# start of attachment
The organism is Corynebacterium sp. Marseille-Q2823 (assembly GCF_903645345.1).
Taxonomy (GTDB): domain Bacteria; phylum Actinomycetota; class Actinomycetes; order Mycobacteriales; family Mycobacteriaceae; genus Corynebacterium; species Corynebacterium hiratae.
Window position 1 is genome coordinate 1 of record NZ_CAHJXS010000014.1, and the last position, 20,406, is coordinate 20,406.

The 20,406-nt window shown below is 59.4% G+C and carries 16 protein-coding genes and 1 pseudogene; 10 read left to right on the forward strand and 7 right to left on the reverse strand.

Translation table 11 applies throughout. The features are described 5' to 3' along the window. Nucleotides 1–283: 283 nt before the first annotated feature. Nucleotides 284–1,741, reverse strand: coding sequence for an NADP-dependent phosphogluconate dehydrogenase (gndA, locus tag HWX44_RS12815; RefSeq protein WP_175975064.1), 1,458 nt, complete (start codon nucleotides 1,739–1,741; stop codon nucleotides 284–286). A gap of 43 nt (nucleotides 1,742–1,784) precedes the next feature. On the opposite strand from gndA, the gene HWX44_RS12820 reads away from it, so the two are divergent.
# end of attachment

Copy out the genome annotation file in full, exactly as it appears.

The organism is Corynebacterium sp. Marseille-Q2823 (assembly GCF_903645345.1).
Taxonomy (GTDB): domain Bacteria; phylum Actinomycetota; class Actinomycetes; order Mycobacteriales; family Mycobacteriaceae; genus Corynebacterium; species Corynebacterium hiratae.
Window position 1 is genome coordinate 1 of record NZ_CAHJXS010000014.1, and the last position, 20,406, is coordinate 20,406.

The 20,406-nt window shown below is 59.4% G+C and carries 16 protein-coding genes and 1 pseudogene; 10 read left to right on the forward strand and 7 right to left on the reverse strand.

Translation table 11 applies throughout. The features are described 5' to 3' along the window. Nucleotides 1–283: 283 nt before the first annotated feature. Nucleotides 284–1,741, reverse strand: coding sequence for an NADP-dependent phosphogluconate dehydrogenase (gndA, locus tag HWX44_RS12815; RefSeq protein WP_175975064.1), 1,458 nt, complete (start codon nucleotides 1,739–1,741; stop codon nucleotides 284–286). A gap of 43 nt (nucleotides 1,742–1,784) precedes the next feature. On the opposite strand from gndA, the gene HWX44_RS12820 reads away from it, so the two are divergent.